The Kaloran Incident and Indonesia’s Red Scare

Against the Current, No. 93, July/August 2001

Sylvia Tiwon

ON THE MORNING of March 24, 2001, a nervous cortege of two vehicles carrying seven boxes left the small district of Kaloran in Central Java for nearby Yogyakarta.

The boxes, each measuring 70cm x 30cm, contained human remains recently exhumed from a mass grave, where they had lain in anonymity since 1966.  Victims of the anti-Communist purges that had brought Suharto to power, the remains had been located recently by YPKP (the Foundation for the Investigation of the Massacres of 65/66), with the help of local residents.

A religious ceremony had been planned, with Muslim, Catholic, Protestant and Buddhist prayers.  Giving decent burial to the long-neglected bones, it was hoped, would help to begin a grassroots movement towards reconciliation, to heal communities that for so long had been forced to suppress their terrible memories.  But the rituals were not to take place.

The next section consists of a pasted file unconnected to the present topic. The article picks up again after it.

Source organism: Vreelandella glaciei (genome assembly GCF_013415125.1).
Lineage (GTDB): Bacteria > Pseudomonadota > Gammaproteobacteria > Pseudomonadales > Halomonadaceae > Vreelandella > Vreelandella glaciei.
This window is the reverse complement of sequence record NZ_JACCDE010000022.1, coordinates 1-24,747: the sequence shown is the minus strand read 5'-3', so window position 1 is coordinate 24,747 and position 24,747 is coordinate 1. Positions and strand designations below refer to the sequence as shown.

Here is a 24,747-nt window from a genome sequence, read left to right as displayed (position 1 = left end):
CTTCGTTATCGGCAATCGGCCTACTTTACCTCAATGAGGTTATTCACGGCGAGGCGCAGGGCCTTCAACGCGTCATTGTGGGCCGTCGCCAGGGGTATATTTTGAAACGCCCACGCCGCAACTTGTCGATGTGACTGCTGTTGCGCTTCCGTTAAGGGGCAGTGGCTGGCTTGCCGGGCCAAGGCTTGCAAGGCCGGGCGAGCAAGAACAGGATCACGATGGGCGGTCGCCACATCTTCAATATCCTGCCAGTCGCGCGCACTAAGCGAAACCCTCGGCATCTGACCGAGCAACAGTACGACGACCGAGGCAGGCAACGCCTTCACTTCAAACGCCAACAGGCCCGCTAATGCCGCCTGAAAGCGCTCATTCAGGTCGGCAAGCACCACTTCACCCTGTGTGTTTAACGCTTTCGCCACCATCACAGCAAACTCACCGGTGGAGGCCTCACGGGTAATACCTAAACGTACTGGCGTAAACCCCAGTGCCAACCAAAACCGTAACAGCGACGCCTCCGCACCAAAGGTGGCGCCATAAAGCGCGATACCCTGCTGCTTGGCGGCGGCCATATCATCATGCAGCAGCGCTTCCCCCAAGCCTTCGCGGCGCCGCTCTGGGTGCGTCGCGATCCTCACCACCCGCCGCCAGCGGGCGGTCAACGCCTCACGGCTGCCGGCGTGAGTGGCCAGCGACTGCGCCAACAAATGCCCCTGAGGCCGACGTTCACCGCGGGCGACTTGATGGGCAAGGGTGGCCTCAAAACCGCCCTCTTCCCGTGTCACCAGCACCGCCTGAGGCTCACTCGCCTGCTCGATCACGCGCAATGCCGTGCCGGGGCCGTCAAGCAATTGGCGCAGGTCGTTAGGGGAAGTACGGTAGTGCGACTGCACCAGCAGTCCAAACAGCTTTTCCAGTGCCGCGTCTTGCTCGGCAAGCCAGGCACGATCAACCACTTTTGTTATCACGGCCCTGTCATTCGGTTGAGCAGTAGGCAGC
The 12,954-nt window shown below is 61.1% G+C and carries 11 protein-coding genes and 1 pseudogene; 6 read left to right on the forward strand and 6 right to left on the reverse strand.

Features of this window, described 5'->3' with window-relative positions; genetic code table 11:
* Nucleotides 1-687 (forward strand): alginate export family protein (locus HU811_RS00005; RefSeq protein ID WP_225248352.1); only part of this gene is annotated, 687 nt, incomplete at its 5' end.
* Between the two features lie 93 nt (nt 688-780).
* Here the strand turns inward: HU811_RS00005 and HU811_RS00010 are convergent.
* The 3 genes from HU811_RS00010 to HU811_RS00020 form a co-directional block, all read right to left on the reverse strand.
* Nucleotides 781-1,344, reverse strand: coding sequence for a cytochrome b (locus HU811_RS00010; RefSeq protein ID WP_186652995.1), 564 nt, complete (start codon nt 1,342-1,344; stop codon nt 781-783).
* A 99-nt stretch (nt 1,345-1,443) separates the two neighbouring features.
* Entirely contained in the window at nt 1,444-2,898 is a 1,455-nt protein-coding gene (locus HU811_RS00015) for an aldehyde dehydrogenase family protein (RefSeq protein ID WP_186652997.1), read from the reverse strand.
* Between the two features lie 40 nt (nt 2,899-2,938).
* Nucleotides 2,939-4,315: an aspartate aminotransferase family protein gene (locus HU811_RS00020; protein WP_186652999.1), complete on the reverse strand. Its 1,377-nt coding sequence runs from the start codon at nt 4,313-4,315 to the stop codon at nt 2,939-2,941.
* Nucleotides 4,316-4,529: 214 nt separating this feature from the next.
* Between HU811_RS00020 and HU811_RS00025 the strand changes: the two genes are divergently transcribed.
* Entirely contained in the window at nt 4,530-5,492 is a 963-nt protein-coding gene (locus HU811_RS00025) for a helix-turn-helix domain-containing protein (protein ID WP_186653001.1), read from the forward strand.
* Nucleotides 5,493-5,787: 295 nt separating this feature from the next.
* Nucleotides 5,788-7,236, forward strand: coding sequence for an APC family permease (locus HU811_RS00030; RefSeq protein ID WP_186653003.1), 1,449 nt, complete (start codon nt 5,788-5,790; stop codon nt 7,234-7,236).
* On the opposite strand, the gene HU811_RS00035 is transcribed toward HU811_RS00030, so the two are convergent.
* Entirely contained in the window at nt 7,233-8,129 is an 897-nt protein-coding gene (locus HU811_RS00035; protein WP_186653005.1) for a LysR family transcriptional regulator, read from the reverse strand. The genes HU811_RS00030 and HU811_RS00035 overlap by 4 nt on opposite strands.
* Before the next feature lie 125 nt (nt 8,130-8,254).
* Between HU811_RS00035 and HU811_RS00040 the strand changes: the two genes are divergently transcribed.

In response to protests against the reburial of alleged members and sympathizers of the PKI (the Indonesian Communist Party banned in 1966), the local committee had agreed to cancel the ceremony and to refrain from reburying the remains within the district.

As the vehicles moved off, a crowd of men blocked their way to stop them. With force they boarded the vehicles and proceeded to ransack the boxes.  A driver and a passenger were beaten, and the bones dumped unceremoniously on the road. The mob grew rapidly, smashing windows and threatening to burn down the house where the boxes had been kept.

Claiming responsibility for the disruption of the ceremony was the newly formed Forum Ukhuwah Islamiah Kaloran (The Kaloran Islamic Forum).

In the following days, thousands gathered in their local mosque to hear speakers denouncing the YPKP as an illegal organization, vowing to disband it, and shouting anti-PKI slogans in rhetoric harking back to the days of the massacres.  Among those addressing the crowd were local civil servants and members of parliament.